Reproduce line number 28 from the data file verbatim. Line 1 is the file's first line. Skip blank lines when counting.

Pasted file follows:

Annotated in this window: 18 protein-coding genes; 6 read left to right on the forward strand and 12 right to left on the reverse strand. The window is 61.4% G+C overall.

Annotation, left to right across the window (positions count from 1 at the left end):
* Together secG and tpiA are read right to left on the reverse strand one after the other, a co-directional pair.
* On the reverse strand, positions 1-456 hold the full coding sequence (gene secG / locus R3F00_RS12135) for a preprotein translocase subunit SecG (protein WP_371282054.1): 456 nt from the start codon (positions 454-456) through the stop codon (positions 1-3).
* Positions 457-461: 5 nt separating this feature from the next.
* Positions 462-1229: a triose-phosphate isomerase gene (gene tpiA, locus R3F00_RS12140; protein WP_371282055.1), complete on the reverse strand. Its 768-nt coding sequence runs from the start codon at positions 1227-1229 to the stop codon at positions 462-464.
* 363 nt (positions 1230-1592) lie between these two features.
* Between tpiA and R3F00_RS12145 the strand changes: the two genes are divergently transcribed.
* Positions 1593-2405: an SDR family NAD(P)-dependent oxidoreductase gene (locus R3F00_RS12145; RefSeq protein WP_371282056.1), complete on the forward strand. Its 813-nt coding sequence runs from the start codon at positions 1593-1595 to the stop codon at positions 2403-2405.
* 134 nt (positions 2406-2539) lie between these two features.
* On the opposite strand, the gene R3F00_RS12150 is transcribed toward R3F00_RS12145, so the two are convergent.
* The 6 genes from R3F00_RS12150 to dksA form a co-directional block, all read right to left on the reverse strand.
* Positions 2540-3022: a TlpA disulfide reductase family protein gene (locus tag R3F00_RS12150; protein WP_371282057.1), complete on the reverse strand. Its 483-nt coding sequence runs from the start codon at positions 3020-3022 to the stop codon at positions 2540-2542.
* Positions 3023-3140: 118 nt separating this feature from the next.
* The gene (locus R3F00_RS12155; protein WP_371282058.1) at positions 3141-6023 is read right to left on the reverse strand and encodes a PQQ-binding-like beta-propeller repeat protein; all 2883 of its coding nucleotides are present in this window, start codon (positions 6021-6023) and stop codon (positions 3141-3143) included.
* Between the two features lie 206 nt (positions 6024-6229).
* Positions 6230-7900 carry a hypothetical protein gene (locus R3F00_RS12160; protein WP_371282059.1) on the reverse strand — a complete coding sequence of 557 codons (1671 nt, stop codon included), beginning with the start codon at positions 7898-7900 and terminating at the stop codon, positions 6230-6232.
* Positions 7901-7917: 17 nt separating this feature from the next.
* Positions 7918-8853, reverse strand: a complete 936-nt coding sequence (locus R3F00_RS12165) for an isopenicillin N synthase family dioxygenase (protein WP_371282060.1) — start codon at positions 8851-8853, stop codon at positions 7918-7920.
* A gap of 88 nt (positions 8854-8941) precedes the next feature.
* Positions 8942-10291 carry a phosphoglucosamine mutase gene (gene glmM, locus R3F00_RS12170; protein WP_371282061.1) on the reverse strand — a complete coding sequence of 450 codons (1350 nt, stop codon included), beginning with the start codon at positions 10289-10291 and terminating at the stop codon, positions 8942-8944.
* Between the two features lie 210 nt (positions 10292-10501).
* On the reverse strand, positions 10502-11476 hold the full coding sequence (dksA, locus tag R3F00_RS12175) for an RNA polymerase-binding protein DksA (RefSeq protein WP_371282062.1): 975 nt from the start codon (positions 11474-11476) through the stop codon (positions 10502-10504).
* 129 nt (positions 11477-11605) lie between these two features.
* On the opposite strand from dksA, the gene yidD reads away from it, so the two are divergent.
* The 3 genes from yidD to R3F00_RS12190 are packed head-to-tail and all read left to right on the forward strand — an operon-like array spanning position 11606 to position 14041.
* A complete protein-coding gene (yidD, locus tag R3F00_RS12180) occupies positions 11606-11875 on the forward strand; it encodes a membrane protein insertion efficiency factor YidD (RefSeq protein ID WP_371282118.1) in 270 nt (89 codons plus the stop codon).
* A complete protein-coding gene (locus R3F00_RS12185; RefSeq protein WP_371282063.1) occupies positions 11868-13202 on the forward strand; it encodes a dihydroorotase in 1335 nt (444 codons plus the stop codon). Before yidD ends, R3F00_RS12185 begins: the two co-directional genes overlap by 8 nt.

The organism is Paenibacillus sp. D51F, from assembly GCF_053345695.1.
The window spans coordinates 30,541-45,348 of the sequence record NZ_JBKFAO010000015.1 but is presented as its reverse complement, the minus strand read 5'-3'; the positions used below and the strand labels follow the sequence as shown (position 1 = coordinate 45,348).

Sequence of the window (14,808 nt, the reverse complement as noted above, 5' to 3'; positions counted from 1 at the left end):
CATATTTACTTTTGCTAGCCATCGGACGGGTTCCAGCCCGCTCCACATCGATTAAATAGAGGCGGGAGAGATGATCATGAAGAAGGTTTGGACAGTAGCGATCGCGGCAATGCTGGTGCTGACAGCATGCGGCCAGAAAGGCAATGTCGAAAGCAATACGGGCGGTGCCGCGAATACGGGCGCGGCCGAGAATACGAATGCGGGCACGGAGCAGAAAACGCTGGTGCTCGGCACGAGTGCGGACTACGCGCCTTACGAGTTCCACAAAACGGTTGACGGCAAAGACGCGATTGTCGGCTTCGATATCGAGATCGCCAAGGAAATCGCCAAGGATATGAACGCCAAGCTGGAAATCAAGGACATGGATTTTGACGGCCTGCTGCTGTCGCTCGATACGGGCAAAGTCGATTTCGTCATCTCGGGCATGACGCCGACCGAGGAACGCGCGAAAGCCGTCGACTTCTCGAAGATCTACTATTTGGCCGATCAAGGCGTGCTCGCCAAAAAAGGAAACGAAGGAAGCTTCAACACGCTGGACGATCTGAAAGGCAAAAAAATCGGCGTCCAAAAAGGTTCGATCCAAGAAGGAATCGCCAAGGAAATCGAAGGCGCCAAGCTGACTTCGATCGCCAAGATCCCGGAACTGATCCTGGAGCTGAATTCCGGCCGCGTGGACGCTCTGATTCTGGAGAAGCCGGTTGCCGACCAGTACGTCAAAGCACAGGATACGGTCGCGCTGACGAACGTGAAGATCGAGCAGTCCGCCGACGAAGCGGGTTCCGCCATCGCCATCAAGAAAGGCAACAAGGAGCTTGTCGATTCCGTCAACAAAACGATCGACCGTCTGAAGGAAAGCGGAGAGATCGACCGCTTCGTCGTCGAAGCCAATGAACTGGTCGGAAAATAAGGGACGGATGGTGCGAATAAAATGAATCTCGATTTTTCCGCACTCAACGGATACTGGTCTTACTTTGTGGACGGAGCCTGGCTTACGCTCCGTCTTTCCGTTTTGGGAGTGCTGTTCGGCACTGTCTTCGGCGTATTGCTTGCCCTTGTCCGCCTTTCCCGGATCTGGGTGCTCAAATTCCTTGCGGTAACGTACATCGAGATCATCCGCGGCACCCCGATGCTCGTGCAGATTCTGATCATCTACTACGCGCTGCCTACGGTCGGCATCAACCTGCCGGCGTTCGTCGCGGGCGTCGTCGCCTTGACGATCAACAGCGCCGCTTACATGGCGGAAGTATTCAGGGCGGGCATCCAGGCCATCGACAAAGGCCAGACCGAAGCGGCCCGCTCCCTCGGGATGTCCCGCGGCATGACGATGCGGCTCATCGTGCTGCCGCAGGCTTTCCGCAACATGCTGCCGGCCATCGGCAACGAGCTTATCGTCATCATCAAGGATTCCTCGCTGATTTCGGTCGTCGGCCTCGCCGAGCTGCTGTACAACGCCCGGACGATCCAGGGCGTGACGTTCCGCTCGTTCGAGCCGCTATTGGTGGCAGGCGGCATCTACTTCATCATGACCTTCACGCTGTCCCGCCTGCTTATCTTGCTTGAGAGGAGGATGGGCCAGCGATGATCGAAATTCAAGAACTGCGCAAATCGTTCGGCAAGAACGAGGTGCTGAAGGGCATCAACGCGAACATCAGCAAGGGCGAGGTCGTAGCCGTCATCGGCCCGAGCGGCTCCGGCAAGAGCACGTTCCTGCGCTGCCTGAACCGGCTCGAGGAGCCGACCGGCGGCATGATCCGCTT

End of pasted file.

* A complete protein-coding gene (locus R3F00_RS12185; RefSeq protein WP_371282063.1) occupies positions 11868-13202 on the forward strand; it encodes a dihydroorotase in 1335 nt (444 codons plus the stop codon). Before yidD ends, R3F00_RS12185 begins: the two co-directional genes overlap by 8 nt.